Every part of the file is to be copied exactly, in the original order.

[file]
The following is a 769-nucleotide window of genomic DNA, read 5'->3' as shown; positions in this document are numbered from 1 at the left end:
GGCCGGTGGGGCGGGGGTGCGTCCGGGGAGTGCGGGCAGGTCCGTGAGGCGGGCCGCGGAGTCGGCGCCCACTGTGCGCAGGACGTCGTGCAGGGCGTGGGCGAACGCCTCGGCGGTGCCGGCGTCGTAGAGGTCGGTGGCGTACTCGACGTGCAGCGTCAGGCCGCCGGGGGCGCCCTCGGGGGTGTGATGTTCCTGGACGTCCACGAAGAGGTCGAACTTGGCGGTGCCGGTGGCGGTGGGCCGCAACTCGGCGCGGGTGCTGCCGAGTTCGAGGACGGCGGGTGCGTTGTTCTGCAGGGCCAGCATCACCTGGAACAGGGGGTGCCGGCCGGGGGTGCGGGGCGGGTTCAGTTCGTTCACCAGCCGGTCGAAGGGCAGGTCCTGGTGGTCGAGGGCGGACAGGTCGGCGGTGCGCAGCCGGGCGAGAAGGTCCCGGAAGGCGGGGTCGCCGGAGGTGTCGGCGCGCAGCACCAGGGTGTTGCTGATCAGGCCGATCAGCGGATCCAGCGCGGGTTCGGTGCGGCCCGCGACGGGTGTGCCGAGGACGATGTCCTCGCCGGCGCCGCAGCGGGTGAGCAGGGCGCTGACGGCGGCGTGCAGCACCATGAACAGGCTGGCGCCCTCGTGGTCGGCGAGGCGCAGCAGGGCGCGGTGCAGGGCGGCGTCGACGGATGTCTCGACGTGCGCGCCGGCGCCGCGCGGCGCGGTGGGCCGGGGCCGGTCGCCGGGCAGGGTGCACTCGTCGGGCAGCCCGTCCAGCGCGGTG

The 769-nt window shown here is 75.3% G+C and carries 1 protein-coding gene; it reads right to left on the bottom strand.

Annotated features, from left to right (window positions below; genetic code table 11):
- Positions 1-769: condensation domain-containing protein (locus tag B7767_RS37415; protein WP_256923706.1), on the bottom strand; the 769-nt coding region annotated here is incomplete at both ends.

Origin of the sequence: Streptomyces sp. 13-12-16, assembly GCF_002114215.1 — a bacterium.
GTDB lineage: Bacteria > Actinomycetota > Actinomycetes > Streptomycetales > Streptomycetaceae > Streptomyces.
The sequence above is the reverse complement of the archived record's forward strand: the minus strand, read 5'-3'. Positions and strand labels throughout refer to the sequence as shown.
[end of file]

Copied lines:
The following is a 769-nucleotide window of genomic DNA, read 5'->3' as shown; positions in this document are numbered from 1 at the left end:
GGCCGGTGGGGCGGGGGTGCGTCCGGGGAGTGCGGGCAGGTCCGTGAGGCGGGCCGCGGAGTCGGCGCCCACTGTGCGCAGGACGTCGTGCAGGGCGTGGGCGAACGCCTCGGCGGTGCCGGCGTCGTAGAGGTCGGTGGCGTACTCGACGTGCAGCGTCAGGCCGCCGGGGGCGCCCTCGGGGGTGTGATGTTCCTGGACGTCCACGAAGAGGTCGAACTTGGCGGTGCCGGTGGCGGTGGGCCGCAACTCGGCGCGGGTGCTGCCGAGTTCGAGGACGGCGGGTGCGTTGTTCTGCAGGGCCAGCATCACCTGGAACAGGGGGTGCCGGCCGGGGGTGCGGGGCGGGTTCAGTTCGTTCACCAGCCGGTCGAAGGGCAGGTCCTGGTGGTCGAGGGCGGACAGGTCGGCGGTGCGCAGCCGGGCGAGAAGGTCCCGGAAGGCGGGGTCGCCGGAGGTGTCGGCGCGCAGCACCAGGGTGTTGCTGATCAGGCCGATCAGCGGATCCAGCGCGGGTTCGGTGCGGCCCGCGACGGGTGTGCCGAGGACGATGTCCTCGCCGGCGCCGCAGCGGGTGAGCAGGGCGCTGACGGCGGCGTGCAGCACCATGAACAGGCTGGCGCCCTCGTGGTCGGCGAGGCGCAGCAGGGCGCGGTGCAGGGCGGCGTCGACGGATGTCTCGACGTGCGCGCCGGCGCCGCGCGGCGCGGTGGGCCGGGGCCGGTCGCCGGGCAGGGTGCACTCGTCGGGCAGCCCGTCCAGCGCGGTG

The 769-nt window shown here is 75.3% G+C and carries 1 protein-coding gene; it reads right to left on the bottom strand.

Annotated features, from left to right (window positions below; genetic code table 11):
- Positions 1-769: condensation domain-containing protein (locus tag B7767_RS37415; protein WP_256923706.1), on the bottom strand; the 769-nt coding region annotated here is incomplete at both ends.

Origin of the sequence: Streptomyces sp. 13-12-16, assembly GCF_002114215.1 — a bacterium.
GTDB lineage: Bacteria > Actinomycetota > Actinomycetes > Streptomycetales > Streptomycetaceae > Streptomyces.
The sequence above is the reverse complement of the archived record's forward strand: the minus strand, read 5'-3'. Positions and strand labels throughout refer to the sequence as shown.